As you’ve probably heard by now, the Arizona Coyotes traded away Anthony Duclair to the Chicago Blackhawks last night. For the most part, fan reaction on social media suggests that the ‘Hawks did pretty well on this trade.
Since the deal went down, PHT has focused on the Duclair angle (stories you can read by clicking here and here), but it’s also important to look at what the Coyotes received for their once promising young forward.
Richard Panik is the piece that will be able to help Arizona the quickest because Laurent Dauphin will be staying in the minors for now. Panik, who had a solid season last year, has struggled pretty badly in 2017-18.
“We feel like some of it this year has just been some unluckiness,” Chayka said, per the Arizona Republic. “We still think he’s playing a well-rounded game, still think he’s doing a lot of good things that he was doing in the past.
“He’s 26 years old, so he’s still a young veteran. But he does provide some veteran experience and takes a bit of a load off some of our younger players … That’s a void we were looking to fill, and we felt that he’d be a good fit for us.”
So, let’s take a look at Panik’s stats from last year (he had 22 goals and 22 assists in 82 games) compared to this year (he has six goals and 10 assists in 37 games).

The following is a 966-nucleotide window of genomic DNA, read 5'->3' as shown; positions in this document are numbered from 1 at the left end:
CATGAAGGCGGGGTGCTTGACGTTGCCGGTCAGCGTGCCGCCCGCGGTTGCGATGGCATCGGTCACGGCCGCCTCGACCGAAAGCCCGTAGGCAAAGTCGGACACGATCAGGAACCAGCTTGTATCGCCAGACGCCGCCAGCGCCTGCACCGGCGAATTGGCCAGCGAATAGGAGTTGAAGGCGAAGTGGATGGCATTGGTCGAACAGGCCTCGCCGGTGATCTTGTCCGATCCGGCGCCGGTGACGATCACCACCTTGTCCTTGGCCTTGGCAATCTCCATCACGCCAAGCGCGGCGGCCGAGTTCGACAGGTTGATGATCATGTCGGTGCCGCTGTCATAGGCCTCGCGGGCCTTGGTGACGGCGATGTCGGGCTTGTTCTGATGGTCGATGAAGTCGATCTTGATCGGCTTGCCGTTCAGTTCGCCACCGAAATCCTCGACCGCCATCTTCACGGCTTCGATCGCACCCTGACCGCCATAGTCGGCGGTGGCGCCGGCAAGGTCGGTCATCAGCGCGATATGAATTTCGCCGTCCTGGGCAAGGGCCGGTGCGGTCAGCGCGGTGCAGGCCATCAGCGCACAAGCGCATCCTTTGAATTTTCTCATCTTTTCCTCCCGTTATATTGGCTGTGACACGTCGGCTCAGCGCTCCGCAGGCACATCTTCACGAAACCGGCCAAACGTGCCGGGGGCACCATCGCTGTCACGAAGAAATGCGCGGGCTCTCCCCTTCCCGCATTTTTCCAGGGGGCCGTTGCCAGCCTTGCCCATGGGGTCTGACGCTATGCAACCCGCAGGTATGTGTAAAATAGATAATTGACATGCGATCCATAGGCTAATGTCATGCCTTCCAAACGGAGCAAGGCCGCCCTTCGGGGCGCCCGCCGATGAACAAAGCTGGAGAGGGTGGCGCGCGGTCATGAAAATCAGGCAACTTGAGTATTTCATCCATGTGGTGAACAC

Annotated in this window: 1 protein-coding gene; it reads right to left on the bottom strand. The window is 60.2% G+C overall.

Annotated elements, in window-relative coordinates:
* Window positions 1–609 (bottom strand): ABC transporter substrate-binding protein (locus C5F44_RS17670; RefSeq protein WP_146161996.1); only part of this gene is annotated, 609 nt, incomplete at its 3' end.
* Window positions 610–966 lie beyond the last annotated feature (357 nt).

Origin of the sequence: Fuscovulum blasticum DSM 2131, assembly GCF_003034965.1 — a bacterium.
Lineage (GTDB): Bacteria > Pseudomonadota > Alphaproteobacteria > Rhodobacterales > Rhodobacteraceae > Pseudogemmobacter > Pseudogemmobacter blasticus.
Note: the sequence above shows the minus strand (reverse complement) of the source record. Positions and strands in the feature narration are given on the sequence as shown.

He opened the 2017-18 season with three goals in his first three games and five goals in his first nine contests. He finally found the back of the net in his last game as a ‘Hawk on Tuesday night, but he went 27 games without a goal. During that time, he was made a healthy scratch five times.
The first thing that jumps out from Panik’s stat line is his low five-on-five shooting percentage , which currently sits at 5.26 percent. Last season, he was firing at 11.76 percent during the same situation. His overall shooting percentage was 14.19 percent last year. This year, that number has dipped to 8.57 percent. Is that unlucky or is that him just coming back down to earth?
The average overall shooting percentage in the NHL last season was 9.2 percent. This year, it’s slightly better at 9.3 percent. That’s not too far off from Panik’s 8.57 mark.
In his defense, his advanced stats have all been better this year. If we take a look at his even-strength stats, the Coyotes forward has seen his CF% rise from 49.53 to 56.76, his FF% has gone from 49.41 to 53.18 and his SF% went from 49.09 to 54.06 this season (stats via Natural Stat Trick)
Those numbers might translate into him scoring with a little more regularity, but it’ll be interesting to see if he can come close to replicating the totals he put up last season.